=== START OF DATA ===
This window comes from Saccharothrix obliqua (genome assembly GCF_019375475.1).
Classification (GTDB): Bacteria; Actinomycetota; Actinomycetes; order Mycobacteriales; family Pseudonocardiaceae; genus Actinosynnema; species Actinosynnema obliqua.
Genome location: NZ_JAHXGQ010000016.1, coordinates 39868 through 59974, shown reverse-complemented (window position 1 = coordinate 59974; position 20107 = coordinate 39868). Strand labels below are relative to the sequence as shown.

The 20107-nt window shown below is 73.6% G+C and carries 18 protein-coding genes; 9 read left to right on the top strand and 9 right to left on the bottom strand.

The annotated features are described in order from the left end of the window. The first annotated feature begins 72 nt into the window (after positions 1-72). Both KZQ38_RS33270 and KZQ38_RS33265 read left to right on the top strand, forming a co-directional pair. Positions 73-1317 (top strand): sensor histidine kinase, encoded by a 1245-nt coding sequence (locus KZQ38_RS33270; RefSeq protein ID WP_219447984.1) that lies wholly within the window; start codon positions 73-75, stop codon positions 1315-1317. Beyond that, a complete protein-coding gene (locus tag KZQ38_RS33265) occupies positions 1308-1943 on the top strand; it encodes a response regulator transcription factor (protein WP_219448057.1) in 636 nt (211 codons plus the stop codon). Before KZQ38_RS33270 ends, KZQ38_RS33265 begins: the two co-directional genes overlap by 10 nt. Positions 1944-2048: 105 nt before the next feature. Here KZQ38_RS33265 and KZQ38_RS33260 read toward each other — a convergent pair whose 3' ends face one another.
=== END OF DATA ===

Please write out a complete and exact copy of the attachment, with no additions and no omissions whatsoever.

This window comes from Saccharothrix obliqua (genome assembly GCF_019375475.1).
Classification (GTDB): Bacteria; Actinomycetota; Actinomycetes; order Mycobacteriales; family Pseudonocardiaceae; genus Actinosynnema; species Actinosynnema obliqua.
Genome location: NZ_JAHXGQ010000016.1, coordinates 39868 through 59974, shown reverse-complemented (window position 1 = coordinate 59974; position 20107 = coordinate 39868). Strand labels below are relative to the sequence as shown.

The 20107-nt window shown below is 73.6% G+C and carries 18 protein-coding genes; 9 read left to right on the top strand and 9 right to left on the bottom strand.

The annotated features are described in order from the left end of the window. The first annotated feature begins 72 nt into the window (after positions 1-72). Both KZQ38_RS33270 and KZQ38_RS33265 read left to right on the top strand, forming a co-directional pair. Positions 73-1317 (top strand): sensor histidine kinase, encoded by a 1245-nt coding sequence (locus KZQ38_RS33270; RefSeq protein ID WP_219447984.1) that lies wholly within the window; start codon positions 73-75, stop codon positions 1315-1317. Beyond that, a complete protein-coding gene (locus tag KZQ38_RS33265) occupies positions 1308-1943 on the top strand; it encodes a response regulator transcription factor (protein WP_219448057.1) in 636 nt (211 codons plus the stop codon). Before KZQ38_RS33270 ends, KZQ38_RS33265 begins: the two co-directional genes overlap by 10 nt. Positions 1944-2048: 105 nt before the next feature. Here KZQ38_RS33265 and KZQ38_RS33260 read toward each other — a convergent pair whose 3' ends face one another.